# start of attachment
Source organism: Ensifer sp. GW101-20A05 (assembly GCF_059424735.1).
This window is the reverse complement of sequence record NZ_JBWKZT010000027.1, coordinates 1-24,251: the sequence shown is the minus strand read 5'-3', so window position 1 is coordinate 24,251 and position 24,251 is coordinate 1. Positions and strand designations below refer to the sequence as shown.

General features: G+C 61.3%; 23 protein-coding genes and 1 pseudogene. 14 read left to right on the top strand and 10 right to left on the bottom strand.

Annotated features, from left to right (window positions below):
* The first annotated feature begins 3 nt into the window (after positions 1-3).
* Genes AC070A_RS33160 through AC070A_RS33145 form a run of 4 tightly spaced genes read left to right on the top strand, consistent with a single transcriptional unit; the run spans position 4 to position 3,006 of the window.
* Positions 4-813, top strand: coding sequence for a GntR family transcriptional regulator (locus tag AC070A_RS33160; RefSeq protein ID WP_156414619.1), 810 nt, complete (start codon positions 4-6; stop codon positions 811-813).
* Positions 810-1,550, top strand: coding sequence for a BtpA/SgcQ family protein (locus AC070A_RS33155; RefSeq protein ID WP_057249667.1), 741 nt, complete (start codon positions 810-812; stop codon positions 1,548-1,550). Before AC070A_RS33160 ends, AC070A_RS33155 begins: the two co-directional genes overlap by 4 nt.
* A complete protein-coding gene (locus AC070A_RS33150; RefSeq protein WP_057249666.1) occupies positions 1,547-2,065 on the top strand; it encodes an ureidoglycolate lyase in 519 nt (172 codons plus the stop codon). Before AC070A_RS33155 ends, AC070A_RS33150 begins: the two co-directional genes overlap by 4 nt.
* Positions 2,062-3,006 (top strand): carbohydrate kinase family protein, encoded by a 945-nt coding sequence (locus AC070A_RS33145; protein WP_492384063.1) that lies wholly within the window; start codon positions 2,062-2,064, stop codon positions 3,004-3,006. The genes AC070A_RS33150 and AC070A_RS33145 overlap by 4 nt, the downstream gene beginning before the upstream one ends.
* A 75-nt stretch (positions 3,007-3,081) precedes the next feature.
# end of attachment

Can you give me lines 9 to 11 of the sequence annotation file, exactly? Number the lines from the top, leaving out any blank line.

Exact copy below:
* A complete protein-coding gene (locus AC070A_RS33150; RefSeq protein WP_057249666.1) occupies positions 1,547-2,065 on the top strand; it encodes an ureidoglycolate lyase in 519 nt (172 codons plus the stop codon). Before AC070A_RS33155 ends, AC070A_RS33150 begins: the two co-directional genes overlap by 4 nt.
* Positions 2,062-3,006 (top strand): carbohydrate kinase family protein, encoded by a 945-nt coding sequence (locus AC070A_RS33145; protein WP_492384063.1) that lies wholly within the window; start codon positions 2,062-2,064, stop codon positions 3,004-3,006. The genes AC070A_RS33150 and AC070A_RS33145 overlap by 4 nt, the downstream gene beginning before the upstream one ends.
* A 75-nt stretch (positions 3,007-3,081) precedes the next feature.